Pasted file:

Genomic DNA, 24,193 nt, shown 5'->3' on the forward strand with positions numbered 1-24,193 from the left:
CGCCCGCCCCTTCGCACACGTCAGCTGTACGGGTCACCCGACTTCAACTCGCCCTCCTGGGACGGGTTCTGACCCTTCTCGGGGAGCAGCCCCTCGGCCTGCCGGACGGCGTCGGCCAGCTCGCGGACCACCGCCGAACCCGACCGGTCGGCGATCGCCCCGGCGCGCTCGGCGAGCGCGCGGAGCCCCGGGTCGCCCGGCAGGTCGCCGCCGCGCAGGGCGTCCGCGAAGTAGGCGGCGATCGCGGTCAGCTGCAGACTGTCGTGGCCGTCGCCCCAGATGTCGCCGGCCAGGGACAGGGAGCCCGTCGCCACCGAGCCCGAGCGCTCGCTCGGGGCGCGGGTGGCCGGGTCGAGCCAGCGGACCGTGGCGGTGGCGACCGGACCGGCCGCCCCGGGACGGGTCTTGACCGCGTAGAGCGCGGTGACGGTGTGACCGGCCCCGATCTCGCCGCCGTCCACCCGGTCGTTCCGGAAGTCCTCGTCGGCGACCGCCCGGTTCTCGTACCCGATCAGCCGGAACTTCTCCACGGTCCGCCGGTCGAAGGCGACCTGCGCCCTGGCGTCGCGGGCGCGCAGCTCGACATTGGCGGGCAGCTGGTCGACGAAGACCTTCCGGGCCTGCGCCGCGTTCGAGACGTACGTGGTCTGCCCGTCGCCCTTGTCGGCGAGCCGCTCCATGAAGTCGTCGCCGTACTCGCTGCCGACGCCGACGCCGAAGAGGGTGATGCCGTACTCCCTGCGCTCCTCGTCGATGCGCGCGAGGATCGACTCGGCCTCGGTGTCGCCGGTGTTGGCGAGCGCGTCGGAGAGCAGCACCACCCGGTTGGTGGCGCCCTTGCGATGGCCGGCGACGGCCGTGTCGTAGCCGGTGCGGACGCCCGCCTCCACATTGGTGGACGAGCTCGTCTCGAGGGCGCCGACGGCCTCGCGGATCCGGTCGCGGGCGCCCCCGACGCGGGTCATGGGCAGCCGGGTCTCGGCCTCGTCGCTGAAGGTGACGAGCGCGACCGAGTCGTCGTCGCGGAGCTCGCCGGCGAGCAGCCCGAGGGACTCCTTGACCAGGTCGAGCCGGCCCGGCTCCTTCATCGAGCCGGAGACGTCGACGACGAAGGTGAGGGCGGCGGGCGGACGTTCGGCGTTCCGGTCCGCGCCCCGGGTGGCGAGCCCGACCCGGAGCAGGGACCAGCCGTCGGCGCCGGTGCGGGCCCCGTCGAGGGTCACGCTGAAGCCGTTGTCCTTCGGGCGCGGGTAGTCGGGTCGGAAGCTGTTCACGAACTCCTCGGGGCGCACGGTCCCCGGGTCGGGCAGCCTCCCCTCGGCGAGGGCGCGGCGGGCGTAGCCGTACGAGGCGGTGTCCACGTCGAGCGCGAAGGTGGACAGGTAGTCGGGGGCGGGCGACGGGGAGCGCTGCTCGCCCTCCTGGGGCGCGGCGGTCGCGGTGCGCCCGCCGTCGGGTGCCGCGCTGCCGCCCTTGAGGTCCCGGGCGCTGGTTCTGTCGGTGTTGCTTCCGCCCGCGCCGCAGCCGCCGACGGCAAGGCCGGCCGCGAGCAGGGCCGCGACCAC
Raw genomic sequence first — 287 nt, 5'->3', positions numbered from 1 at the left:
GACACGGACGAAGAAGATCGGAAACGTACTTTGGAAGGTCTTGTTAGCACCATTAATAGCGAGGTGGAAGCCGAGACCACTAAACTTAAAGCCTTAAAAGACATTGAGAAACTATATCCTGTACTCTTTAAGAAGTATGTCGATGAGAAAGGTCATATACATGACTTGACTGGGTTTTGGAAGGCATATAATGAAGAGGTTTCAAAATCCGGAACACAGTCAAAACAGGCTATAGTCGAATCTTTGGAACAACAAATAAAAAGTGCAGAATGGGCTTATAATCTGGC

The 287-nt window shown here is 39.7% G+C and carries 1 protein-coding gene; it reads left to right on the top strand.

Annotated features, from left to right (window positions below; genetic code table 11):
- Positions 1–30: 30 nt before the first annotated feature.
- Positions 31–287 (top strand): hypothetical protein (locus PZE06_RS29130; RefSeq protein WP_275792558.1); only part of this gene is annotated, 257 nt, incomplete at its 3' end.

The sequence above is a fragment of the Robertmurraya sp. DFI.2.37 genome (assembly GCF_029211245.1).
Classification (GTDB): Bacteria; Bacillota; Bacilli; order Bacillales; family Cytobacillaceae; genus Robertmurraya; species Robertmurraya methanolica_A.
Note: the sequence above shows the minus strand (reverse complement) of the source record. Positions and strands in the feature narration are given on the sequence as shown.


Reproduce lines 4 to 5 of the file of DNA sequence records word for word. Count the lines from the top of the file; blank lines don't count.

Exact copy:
GACACGGACGAAGAAGATCGGAAACGTACTTTGGAAGGTCTTGTTAGCACCATTAATAGCGAGGTGGAAGCCGAGACCACTAAACTTAAAGCCTTAAAAGACATTGAGAAACTATATCCTGTACTCTTTAAGAAGTATGTCGATGAGAAAGGTCATATACATGACTTGACTGGGTTTTGGAAGGCATATAATGAAGAGGTTTCAAAATCCGGAACACAGTCAAAACAGGCTATAGTCGAATCTTTGGAACAACAAATAAAAAGTGCAGAATGGGCTTATAATCTGGC

The 287-nt window shown here is 39.7% G+C and carries 1 protein-coding gene; it reads left to right on the top strand.